Investing in flight cases, travel cases, insurance, software, studio space, styling costs, lighting and all of the other costs that fit around being a photographer need to be thought about and planned for. Make some lists and work out your needs.

The details:

Don’t over-read the marketing and don’t think that the bigger the numbers on a spec means that a camera is better than another. The relevance of what the details are to you is what is important. Does the fact that the X-Pro2 have 92% coverage in the viewfinder make it a worse camera than the X-T2 which has 100%? Is that 8% going to dramatically effect your shooting performance? The viewfinder on the X-H1 has 3.69 million pixels, next to the X-T2’s 2.36 million. Does that mean the X-H1 will let me take better photos? Of course not, but what IS it relevant to? Ask yourself, what are you spending your money on against your needs. Don’t get lost in comparing stats against stats unless you have something to balance them against.

The next major point is that if you are the sort of person who always is waiting for the update, you might be waiting forever. There is quite a number of people who say, “Well, I like this camera, but I am waiting for the version with the extra thing or setting.” Waiting for the update or buying a camera just before a price drop can be frustrating but sometimes is the way of the world. Shopping in person at a good retailer can help solve some of this but not all of it.

Let’s take a step back and look at a typical question I get asked often. Let’s pretend Emma (who is made up for this article) is a keen photographer, she likes taking photos on holiday and wants to get more into photography. Her mum has bought her some online photography classes for her birthday. Emma has saved up £1000 and wants to buy her first camera. One day she walks into a camera store and asks what she can have for £1000. The camera she leaves with could be anything, mostly dependent on who she speaks to in the store and which brand the sales assistant prefers, or what the camera retailer is being paid the most to sell.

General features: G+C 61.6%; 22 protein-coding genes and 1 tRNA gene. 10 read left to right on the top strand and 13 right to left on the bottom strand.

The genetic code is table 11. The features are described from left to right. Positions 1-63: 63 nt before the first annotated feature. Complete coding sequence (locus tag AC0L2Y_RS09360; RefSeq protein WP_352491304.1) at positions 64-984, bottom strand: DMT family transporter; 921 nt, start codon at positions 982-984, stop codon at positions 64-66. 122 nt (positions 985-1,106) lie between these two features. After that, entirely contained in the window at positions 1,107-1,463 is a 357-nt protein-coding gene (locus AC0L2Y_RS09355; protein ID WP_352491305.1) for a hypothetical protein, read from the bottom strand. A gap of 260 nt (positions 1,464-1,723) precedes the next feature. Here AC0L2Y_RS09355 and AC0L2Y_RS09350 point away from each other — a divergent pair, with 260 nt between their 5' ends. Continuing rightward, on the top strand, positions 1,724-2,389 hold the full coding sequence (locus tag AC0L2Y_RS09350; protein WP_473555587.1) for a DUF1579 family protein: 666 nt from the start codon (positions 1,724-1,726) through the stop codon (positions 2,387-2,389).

Make sure you have seen a raw file from the camera. If you can not find a sample online, go to a shop with your own memory card and shoot some you can study later.

The problem Emma had is that she had the question wrong. Firstly, just because her budget is £1000, it does not mean she has to spend it that day, plus, she does not have to spend it all on the camera. Plus will she have the same budget again next year? If she knows that over 5 years she has £5000 of investment, the first purchase could be very different – this links back to my point that we should think of any purchase as a single element to a larger plan. Planning ahead could save money in the long run. My advice to Emma would be to encourage her to make a wish list that covers what she wants the camera to do and another list of what she wants to do with the camera, then find one that ticks the most boxes. I would remind her to invest in glass, and not worry about the body in the early days if she likes the idea of an interchangeable system. It is easy to outgrow a camera, yet you will never outgrow a fast ‘nifty fifty’ or 35mm. I would also encourage a longer-term view when it comes to the money aspect. What does the financial side look like after 5 years of using the system? Is there going to be more room for investment down the line and how can you plan for that to come in to ensure you’re making the best out of your budget today and in the future? Photography can cost more than you think but less at times too. Spending loads of money will not make you a great photographer. Over-estimating what an expensive camera will do is a common error.

Don’t buy something just because someone else likes it – everyone has different needs. Fujifilm has a great range of cameras. Pick the one that suits you the most not the one other people think is popular.